Lhasa] Rlung [is] more common nowadays because Tibet is no longer free. It is most common in the city. [35-year-old male bureaucrat. increasing awareness of the outside world. These are very tumultuous times. with increasing education. They are more likely to develop a rlung imbalance.402 MEDICAL ANTHROPOLOGY QUARTERLY Rlung is caused by the social situation..One person can't do anything. Lhasa] Great sadness and anger will cause rlung. To assume that all Tibetans are alike is to dissolve these multiple divisions into a unitary subject and thereby miss the complexity that characterizes Tibetan responses to their current political and economic situation. If you see an official beating up local people. They also have little education. worries. and increasing contact with cosmopolitan representations of the. because there is nothing you can do about it. and so rlung must be more common. I suggest that Tibetans. particularly with non- . the complexity and multiple layering of rlung etiologies in popular as well as professional discourse. young and old. but of those attempting. Rlung used to be found only among old people. as the subaltern Other in this context. and yet people are not free to do anything about it. [46-year-old male physician. many of which are class-based and predate Chinese contact. and so they get pain in their body. they only think about immediate things. and an epidemiologic profile suggesting that it is not necessarily those with the least power who experience rlung argue against such a simplistic position. I direct the reader's attention to the details of the epidemiologic distribution of rlung: it is a disorder not of the weak. so now everyone. the highly flexible and fertile symbolic ground provided by rlung in a purely Tibetan cultural sense. Internal divisions and tensions in Tibetan society exist. are not a unitary group.. Rlung in an epidemiologic sense is about the denial of justice to some in a social and economic context that champions social equality. [36-year-old male carpenter. has rlung. Lhasa] It is tempting to read these statements as revealing rlung as a "medical weapon of the weak" (Scheper-Hughes 1994. Education improves one's awareness of the world. and so forth. Following Ortner (1995).. to be upwardly mobile. cited in Janes 1995:31] Rlung is common today because of the many changes in society and ways of life. However. Yet what can we make of statements made by physicians and lay people alike that certainly have the potential for politicizing rlung? One clue may be found in the remarks of one of the physicians cited above: Tibetans. People in the countryside do not think about the future or the larger picture. It is not fair or balanced. It is a result of social immobility and frustration arising from no freedom of movement. All Tibetans have problems with rlung because they are not able to move about freely. It is like trying to lift the sky with onefinger. Now it is everywhere. The Chinese government makes people unhappy. It is not dissimilar to so-called disorders of social change or "modernization" found worldwide (Christakis et al. The Chinese government is the government of rlung. in many cases. It was quite clear in many of our interviews. As an alternative. [56-year-old male physician. it causes pain. It is not a matter of political oppression as much as it is the denial of proffered equal rights to participate in China's rapid economic modernization on the basis of ethnicity. desires. are opened to new images of themselves. 1994). Tibet question. Scott 1985). Seeing the big picture opens up people to attachments. Lhasa. Tibetans have rlung because they are not free. Most people today have rlung because of the nature of society.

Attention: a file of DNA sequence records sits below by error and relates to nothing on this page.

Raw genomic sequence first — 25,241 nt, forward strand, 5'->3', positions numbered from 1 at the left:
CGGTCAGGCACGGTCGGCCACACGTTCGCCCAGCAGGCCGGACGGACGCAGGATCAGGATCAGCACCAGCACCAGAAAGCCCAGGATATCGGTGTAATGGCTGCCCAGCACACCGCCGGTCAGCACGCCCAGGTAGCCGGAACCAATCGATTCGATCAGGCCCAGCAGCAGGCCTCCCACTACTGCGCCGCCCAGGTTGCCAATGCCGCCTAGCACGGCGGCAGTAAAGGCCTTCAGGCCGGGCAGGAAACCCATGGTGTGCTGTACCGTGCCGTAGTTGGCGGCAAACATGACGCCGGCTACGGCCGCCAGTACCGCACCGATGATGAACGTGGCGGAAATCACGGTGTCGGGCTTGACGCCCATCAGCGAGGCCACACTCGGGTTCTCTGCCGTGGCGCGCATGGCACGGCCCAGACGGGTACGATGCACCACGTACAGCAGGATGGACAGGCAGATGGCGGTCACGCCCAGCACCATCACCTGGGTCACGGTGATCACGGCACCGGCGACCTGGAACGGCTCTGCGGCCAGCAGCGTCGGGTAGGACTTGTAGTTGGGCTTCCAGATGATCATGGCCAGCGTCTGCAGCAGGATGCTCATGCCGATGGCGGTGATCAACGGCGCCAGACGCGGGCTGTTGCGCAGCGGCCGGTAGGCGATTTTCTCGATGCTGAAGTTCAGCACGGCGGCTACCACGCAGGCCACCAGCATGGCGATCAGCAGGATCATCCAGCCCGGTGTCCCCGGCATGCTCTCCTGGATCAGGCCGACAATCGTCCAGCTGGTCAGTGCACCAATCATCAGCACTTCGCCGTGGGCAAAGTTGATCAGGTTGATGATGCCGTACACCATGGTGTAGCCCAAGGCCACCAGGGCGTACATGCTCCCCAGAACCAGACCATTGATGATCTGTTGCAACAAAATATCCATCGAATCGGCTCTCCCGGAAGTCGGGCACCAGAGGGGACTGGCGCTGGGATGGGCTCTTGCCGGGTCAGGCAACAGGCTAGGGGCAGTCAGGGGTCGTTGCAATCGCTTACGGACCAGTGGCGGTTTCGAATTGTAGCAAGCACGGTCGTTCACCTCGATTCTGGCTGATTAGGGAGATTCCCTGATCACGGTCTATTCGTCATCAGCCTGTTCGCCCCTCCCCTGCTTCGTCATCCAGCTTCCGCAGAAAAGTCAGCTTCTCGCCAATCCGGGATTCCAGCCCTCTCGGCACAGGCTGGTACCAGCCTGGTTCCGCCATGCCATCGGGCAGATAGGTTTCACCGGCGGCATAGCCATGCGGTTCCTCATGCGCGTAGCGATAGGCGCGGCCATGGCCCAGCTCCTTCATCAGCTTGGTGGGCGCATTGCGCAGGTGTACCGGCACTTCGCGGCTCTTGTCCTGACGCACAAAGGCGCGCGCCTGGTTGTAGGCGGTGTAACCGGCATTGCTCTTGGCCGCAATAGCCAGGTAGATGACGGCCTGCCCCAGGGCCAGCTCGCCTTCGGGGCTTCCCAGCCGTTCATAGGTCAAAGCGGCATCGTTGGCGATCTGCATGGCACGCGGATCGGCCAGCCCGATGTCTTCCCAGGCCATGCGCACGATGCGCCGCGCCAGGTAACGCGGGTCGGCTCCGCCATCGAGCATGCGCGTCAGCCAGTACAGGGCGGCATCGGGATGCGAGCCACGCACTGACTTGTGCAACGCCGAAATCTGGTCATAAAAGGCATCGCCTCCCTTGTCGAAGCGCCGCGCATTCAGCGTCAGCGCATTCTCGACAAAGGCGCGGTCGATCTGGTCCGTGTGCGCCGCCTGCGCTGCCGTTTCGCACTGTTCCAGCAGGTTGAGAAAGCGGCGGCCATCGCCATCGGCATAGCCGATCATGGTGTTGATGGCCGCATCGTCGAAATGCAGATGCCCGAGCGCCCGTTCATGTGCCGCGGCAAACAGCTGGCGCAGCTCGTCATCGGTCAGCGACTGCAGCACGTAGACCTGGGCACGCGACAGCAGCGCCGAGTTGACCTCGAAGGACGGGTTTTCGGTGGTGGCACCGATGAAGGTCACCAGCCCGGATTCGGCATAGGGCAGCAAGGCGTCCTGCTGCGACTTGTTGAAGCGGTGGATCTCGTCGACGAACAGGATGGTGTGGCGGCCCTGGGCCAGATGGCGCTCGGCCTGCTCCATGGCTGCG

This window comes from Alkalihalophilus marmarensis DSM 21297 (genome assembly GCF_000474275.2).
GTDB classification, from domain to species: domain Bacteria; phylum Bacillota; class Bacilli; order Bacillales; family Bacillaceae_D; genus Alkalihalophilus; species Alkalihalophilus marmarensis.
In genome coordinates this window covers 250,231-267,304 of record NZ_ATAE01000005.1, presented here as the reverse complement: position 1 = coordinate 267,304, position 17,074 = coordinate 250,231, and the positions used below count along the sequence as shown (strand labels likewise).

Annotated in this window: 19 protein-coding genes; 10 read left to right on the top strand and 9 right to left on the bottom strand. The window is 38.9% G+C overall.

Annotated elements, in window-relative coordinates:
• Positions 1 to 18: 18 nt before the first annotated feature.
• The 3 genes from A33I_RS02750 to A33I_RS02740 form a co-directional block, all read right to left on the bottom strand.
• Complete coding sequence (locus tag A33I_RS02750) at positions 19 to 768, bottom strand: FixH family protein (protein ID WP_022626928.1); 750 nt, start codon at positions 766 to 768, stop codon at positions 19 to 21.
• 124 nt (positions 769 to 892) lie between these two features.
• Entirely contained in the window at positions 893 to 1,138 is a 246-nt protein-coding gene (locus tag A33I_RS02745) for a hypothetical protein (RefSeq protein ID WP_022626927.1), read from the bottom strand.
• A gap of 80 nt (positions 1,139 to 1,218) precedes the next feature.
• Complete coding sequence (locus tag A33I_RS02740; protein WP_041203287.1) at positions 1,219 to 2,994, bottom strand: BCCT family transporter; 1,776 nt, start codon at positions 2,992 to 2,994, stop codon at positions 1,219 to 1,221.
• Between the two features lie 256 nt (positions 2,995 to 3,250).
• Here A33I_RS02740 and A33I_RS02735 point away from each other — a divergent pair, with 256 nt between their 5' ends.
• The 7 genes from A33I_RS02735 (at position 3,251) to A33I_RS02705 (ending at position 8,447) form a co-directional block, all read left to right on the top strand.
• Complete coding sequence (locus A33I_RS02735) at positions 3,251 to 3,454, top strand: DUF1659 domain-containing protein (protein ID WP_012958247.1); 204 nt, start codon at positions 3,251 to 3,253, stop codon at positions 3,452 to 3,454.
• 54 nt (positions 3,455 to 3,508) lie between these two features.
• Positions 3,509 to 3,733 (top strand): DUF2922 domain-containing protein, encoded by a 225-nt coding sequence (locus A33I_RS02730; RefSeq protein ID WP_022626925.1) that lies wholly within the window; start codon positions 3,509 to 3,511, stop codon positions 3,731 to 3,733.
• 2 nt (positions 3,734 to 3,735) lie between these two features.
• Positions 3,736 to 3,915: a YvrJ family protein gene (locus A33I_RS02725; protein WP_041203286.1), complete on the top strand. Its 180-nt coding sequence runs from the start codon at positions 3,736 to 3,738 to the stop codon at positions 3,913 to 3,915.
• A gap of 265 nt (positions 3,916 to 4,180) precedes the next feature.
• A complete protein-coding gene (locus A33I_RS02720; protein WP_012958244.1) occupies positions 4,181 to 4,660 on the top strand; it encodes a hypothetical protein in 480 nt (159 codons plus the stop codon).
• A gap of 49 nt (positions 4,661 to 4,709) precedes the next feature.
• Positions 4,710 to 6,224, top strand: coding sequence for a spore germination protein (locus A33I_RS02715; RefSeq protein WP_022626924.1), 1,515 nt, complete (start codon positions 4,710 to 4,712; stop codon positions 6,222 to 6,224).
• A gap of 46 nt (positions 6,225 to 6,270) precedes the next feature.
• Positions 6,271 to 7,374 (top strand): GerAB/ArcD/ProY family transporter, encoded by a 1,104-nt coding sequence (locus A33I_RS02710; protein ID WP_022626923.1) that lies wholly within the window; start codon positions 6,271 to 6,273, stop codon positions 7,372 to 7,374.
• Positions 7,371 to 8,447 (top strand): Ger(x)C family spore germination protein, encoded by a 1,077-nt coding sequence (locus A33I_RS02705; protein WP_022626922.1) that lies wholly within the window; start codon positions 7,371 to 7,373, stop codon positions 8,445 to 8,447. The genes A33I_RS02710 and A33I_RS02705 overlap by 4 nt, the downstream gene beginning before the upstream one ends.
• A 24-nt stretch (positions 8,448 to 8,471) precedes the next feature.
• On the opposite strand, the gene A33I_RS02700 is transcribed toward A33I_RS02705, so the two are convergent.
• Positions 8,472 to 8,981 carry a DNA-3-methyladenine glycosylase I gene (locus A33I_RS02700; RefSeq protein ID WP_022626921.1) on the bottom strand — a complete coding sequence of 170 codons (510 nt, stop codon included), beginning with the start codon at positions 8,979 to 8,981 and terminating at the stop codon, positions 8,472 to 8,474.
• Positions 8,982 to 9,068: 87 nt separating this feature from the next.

who have a certain stake in maintaining an exotically religious Tibetan Other. I turn to a consideration of the modern politicization of everyday life in Tibet. however. and Body Politics There are a number of cultural players on the scene in modern Tibet. it is probably best to distinguish rlung imbalance as a diagnostic category. This Westernized version of Tibet is often adopted and exploited by the exile government in Dharamsala. largely non-Tibetan representational interests. Tibetan refugee communities and the Tibetan government-in-exile. anthropologists. On the one hand are the various institutions of the Chinese state that have exercised direct control over Tibet since the 1950s. to talk about personal or individual freedom. but increasingly important. Popular rlung discourses. from popular rlung discourses. rlung represents the unsuccessful outcome of these struggles. and a block of right-wing Western political ideologues who see in a certain kind of Tibetan suffering a useful way to demonize China. and organizations on the global scene that exert a far more diffuse. particularly in touristed Lhasa. with a particular set of epidemiologic characteristics. and. in the most simple terms. To fully understand the multiple meanings and the political implications of rlung. As our epidemiologic analysis shows. in many ways a consequence of the wider. rlung discourses are an articulation of imagined lives made palpable by the now pervasive cosmopolitan representations of a suffering Tibet. Each deploys a distinctive representation of Tibet and Tibetans. however.7 Held firmly in the sway of these lines of interest and power are the Tibetans. To examine the sources of this contradiction. influence over Tibetan life and cultural identity. the stake is apparently in preserving aculturally distinct and "authentic" Tibet untainted by the socialist modernity proffered by China (Adams 1996b). is. and to articulate such descriptions in the language of oppression is part and parcel of the Western-Tibetan engagement—that is. In 1995. and. Epidemiologically. On the other are the multitude of individuals. tend to frame rlung disorder as oppression by the socialist demon. each with a stake in constructing a different kind of Tibet and proposing a certain kind of Tibetan.SUFFERING AND THE WORK OF CULTURE IN MODERN TIBET 403 sufferers. of course. In this mix are Western tourists. Such discourses shape the polysemantic character of rlung in such a way as to incorporate political ideas. to the West at least. who find in Western exotic yearnings a voice for their own political agenda. rlung is best characterized ironically as a disorder that stems from the failure of the socialist promise. hardly a homogeneous lot. ostensibly a matter with little real political importance. Often filled with anti-Chinese and pro-independence rhetoric. India. the exile government in Dharamsala and the Communist Party leadership in Beijing engaged in a heated debate over the reincarnation of the . who may struggle at a more fundamental. that many Tibetans describe rlung in social and political terms. Western concern with the "Tibet Question" has revolved principally around religious and cultural expression. A particularly illustrative example can be found in the conflict several years ago over the recognition of the reincarnation of a senior religious figure. poorly understood level for economic and social justice. interest groups. Chinese Modernity. Ironic Compromises: Dharma Bums. How it is interpreted and represented by patients. physicians. and each has a certain power to affect the local contexts in which daily life is conducted.